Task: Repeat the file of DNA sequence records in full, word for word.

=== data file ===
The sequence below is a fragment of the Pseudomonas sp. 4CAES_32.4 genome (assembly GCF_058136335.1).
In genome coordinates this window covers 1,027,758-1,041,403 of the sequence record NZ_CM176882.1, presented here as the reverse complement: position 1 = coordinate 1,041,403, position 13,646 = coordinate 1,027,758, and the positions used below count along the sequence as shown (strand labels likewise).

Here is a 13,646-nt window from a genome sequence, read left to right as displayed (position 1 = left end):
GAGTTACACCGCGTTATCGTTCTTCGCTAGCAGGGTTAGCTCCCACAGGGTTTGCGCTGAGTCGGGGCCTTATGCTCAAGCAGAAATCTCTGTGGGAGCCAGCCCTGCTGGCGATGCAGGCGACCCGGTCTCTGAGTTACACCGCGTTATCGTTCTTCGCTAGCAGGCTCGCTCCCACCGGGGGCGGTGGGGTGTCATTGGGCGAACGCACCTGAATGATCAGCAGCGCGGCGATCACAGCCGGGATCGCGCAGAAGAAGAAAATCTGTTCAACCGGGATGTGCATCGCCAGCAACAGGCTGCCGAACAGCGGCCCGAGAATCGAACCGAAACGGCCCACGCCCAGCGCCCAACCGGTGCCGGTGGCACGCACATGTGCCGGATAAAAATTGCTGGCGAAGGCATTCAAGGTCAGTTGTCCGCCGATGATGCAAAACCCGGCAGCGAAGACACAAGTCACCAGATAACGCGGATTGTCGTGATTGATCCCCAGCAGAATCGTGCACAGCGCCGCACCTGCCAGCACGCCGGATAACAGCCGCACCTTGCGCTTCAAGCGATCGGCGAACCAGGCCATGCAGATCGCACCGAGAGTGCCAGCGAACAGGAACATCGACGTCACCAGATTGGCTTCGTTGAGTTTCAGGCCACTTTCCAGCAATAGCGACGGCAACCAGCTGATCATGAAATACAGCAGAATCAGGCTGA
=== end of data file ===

The sequence below is a fragment of the Pseudomonas sp. 4CAES_32.4 genome (assembly GCF_058136335.1).
In genome coordinates this window covers 1,027,758-1,041,403 of the sequence record NZ_CM176882.1, presented here as the reverse complement: position 1 = coordinate 1,041,403, position 13,646 = coordinate 1,027,758, and the positions used below count along the sequence as shown (strand labels likewise).

Here is a 13,646-nt window from a genome sequence, read left to right as displayed (position 1 = left end):
GAGTTACACCGCGTTATCGTTCTTCGCTAGCAGGGTTAGCTCCCACAGGGTTTGCGCTGAGTCGGGGCCTTATGCTCAAGCAGAAATCTCTGTGGGAGCCAGCCCTGCTGGCGATGCAGGCGACCCGGTCTCTGAGTTACACCGCGTTATCGTTCTTCGCTAGCAGGCTCGCTCCCACCGGGGGCGGTGGGGTGTCATTGGGCGAACGCACCTGAATGATCAGCAGCGCGGCGATCACAGCCGGGATCGCGCAGAAGAAGAAAATCTGTTCAACCGGGATGTGCATCGCCAGCAACAGGCTGCCGAACAGCGGCCCGAGAATCGAACCGAAACGGCCCACGCCCAGCGCCCAACCGGTGCCGGTGGCACGCACATGTGCCGGATAAAAATTGCTGGCGAAGGCATTCAAGGTCAGTTGTCCGCCGATGATGCAAAACCCGGCAGCGAAGACACAAGTCACCAGATAACGCGGATTGTCGTGATTGATCCCCAGCAGAATCGTGCACAGCGCCGCACCTGCCAGCACGCCGGATAACAGCCGCACCTTGCGCTTCAAGCGATCGGCGAACCAGGCCATGCAGATCGCACCGAGAGTGCCAGCGAACAGGAACATCGACGTCACCAGATTGGCTTCGTTGAGTTTCAGGCCACTTTCCAGCAATAGCGACGGCAACCAGCTGATCATGAAATACAGCAGAATCAGGCTGA